Economics Flashcards Preview

CFA Level I (Joeker) > Economics > Flashcards

Flashcards in Economics Deck (30):
1

Elasticity of Supply

(►Q / Avg Q)

————————

(►P / Avg P)

2

Economic Profit

Total Revenue - Total Costs

Both Implicit and Explicit

3

Marginal Propensity

to Consume

MPC

Consumption

———————

(1 - t)

(Consumption / Disposable Income)

4

Fiscal Multiplier

1

———————

1 - MPC(1 - t)

5

Unemployment Rate

Unemployed

———————

Labor Force

6

Current Account

of a Country

S - I + (T - G - R)

Savings - Investments + (Taxes - Gov't Spending - Transfers)

7

Tools of Fiscal Policy

  • Taxation
  • Government Spending

8

Tools of Monetary Policy

  • Open Market Operations
  • Discount Rate
  • Reserve Ratios

9

Consumer Price Index

CPI

 ΣQc * Pc

————— * 100

 ΣQb * Pb

Percent change of CPI basket relative to the base * 100.

10

Crowding-Out Effect

When a government budget deficit causes a decrease in private investment.

11

Marginal Product

MP

►Total Product

—————————

►Labor

Amount of additional output resulting from one additional unit of input.

12

Marginal Revenue Product

MRP

  ►Total Product

 —————————  *  Price

        ►Labor

or

MP * P

13

Giffen and Veblen Goods

Giffen Goods

Inferior, Do not violate fundamental axioms

Veblen Goods

High-Status, violate fundamental axioms

14

Nominal GDP

Σ(P*Q)

The sum of price times quantity of goods and services. Based on current prices so inflation increases nominal GDP.

15

Real GDP

Σ(Pt-n*Q)

The sum of price (in year n) times quantity (current year) of goods and services. Realative to a base year. Ignores inflation.

16

GDP Deflator

Nominal GDP

————————

Real GDP

17

GDP

Expenditure Approach

C + I + G + (X - M)

C = Consumption spending
I = Investment in business
G = Gov't purchases
X = Exports
M = Imports

18

GDP

Income Approach

National Income
+
Captial Consumption
+
Statistical Discrepency

19

Neoclassical Economics

  • Supply creates it's own demand.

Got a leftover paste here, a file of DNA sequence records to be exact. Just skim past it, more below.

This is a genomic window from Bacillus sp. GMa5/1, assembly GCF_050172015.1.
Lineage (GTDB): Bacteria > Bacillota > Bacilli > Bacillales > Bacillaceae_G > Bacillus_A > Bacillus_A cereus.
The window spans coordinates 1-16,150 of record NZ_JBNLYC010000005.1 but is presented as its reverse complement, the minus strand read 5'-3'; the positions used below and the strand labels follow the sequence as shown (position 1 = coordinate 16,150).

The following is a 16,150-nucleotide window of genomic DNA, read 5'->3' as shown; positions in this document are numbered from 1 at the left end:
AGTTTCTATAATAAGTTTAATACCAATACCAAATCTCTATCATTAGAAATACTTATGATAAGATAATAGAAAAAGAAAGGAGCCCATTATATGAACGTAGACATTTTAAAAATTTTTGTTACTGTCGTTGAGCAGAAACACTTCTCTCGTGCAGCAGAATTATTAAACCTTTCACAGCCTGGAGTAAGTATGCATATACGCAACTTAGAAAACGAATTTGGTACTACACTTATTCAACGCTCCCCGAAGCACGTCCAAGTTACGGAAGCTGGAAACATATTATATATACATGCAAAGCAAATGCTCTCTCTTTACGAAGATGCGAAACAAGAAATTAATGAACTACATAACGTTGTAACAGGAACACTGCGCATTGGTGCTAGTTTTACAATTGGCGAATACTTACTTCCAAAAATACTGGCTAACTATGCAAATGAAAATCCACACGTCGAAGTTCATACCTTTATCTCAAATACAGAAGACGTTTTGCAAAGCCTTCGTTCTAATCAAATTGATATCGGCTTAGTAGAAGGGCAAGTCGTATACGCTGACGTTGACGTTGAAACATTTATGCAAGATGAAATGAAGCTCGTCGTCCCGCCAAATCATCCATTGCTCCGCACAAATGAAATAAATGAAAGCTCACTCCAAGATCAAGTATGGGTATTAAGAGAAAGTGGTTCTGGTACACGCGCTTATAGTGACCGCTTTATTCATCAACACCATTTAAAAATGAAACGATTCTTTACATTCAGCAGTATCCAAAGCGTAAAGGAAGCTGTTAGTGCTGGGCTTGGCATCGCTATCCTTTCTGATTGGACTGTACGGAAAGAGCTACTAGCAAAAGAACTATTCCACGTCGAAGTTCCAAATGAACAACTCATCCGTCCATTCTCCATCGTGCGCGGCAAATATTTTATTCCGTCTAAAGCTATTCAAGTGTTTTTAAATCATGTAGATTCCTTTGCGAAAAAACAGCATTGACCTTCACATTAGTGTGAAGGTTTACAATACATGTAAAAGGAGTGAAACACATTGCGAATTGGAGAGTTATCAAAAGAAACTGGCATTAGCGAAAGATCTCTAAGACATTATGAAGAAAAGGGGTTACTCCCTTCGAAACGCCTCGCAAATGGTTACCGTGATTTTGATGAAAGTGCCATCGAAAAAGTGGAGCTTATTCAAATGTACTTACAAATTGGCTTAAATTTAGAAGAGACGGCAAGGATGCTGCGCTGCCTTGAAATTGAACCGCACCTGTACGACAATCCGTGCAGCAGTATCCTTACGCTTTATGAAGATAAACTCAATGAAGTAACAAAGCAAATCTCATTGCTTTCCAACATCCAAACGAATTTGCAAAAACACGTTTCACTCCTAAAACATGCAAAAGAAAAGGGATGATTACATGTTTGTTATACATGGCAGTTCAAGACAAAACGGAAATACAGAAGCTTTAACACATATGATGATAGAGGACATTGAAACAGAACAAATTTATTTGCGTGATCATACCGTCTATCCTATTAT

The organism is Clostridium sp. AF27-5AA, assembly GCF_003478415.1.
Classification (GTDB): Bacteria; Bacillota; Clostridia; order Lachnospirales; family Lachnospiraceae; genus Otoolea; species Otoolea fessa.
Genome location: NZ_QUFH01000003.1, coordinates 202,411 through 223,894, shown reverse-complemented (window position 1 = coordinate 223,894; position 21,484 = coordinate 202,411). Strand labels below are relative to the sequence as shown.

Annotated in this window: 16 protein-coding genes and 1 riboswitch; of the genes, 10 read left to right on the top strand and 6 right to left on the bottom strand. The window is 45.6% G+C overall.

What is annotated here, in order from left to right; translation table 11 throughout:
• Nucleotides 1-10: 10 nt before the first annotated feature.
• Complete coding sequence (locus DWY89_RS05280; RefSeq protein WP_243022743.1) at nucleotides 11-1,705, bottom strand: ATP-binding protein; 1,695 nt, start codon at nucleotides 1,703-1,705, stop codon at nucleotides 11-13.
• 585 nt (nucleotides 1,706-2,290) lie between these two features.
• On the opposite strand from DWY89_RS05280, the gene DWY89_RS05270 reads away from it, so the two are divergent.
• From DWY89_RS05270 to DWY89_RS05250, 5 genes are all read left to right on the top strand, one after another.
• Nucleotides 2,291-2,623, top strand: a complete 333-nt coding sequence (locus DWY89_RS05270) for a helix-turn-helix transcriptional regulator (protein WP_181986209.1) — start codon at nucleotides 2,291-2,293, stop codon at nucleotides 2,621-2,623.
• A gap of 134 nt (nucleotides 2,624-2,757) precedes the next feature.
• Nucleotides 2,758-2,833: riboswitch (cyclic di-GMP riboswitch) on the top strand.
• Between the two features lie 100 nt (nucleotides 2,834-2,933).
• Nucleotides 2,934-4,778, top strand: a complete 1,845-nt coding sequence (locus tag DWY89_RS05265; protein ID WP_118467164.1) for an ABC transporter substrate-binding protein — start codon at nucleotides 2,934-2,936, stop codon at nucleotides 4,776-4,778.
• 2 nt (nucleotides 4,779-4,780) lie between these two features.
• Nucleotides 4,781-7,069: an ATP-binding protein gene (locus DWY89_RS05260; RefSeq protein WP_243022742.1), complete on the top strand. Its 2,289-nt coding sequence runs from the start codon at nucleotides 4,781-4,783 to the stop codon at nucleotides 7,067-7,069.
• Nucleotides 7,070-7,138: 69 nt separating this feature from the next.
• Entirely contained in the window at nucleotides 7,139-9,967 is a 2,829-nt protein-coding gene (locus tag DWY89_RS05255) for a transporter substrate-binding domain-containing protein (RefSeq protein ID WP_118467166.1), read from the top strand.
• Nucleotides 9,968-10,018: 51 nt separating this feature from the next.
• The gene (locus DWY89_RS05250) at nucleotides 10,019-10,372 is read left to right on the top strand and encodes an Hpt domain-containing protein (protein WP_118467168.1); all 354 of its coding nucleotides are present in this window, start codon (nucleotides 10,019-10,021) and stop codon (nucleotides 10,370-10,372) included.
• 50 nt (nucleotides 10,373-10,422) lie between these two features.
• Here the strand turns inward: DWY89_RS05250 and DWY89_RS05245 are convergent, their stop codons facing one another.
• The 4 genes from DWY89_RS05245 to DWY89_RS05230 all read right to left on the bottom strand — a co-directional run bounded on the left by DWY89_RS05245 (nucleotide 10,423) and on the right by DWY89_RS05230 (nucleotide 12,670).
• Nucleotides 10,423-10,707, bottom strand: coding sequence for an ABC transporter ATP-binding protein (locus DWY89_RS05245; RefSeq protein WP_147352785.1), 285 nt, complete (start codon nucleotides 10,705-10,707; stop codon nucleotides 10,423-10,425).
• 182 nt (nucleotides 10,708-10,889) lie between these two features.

• Shifts in aggregate supply/demand are primarily driven by changes in technology.
  • Economies have a strong tendency toward full-employment equilibrium.
  • Recessions put downward pressure on the money wage rate.
  • Over-full employment puts upward pressure on the money wage rate.
  • Business cycles are temporary deviations from long-run equilibrium.

20

Keynesian Economics

  • Wages and prices of productive inputs (other than labor) are "downward sticky".
  • Use monetary and fiscal policy to increase aggregate demand.

21

Monetarist Economics

  • Variations of aggregate demand are caused by inappropriate decisions made by monetary authorities.
  • Recessions can be created by inappropriate decreases in the money supply or external shocks.
  • Central bank should increase the money supply steadily and predictably. 

22

Austrian Economics

  • Business cycles are caused by government intervention in the economy.

23

New Classical Economics

  • Real Business Cycle Theory (RBC)
  • Emphasizes effect of real economic variables such as changes in technology and external shocks.
  • Applies Utility Theory to Macroeconomics.
  • Individuals and firms maximize utility.
  • Policymakers should not try to counteract business cycles.

24

Frictional Unemployment

The time lag necessary to match employees who seek work with employers needing their skills.

25

Structural Unemployment

Caused by long run changes in the economy that eliminate some jobs while creating others for which  unemployed workers are not qualified.

26

Cyclical Unemployment

Caused by changes in the general level of economic activity. Positive when the economy is operating at less than full capacity and can be negative when employment is over the full employment level.

27

Disinflation

Inflation rate that is decreasing but remains greater than zero.

28

Fisher Index

Geometric mean of Laspeyres and Paasche indexes

 

29

Cost-Push Inflation

  • Results from a decrease in aggregate supply caused by an increase in real price of a factor of production (wages/labor, energy)
  • Decreases GDP

30

Demand-Pull Inflation

  • Results from an increase in aggregate demand
  • Increases GDP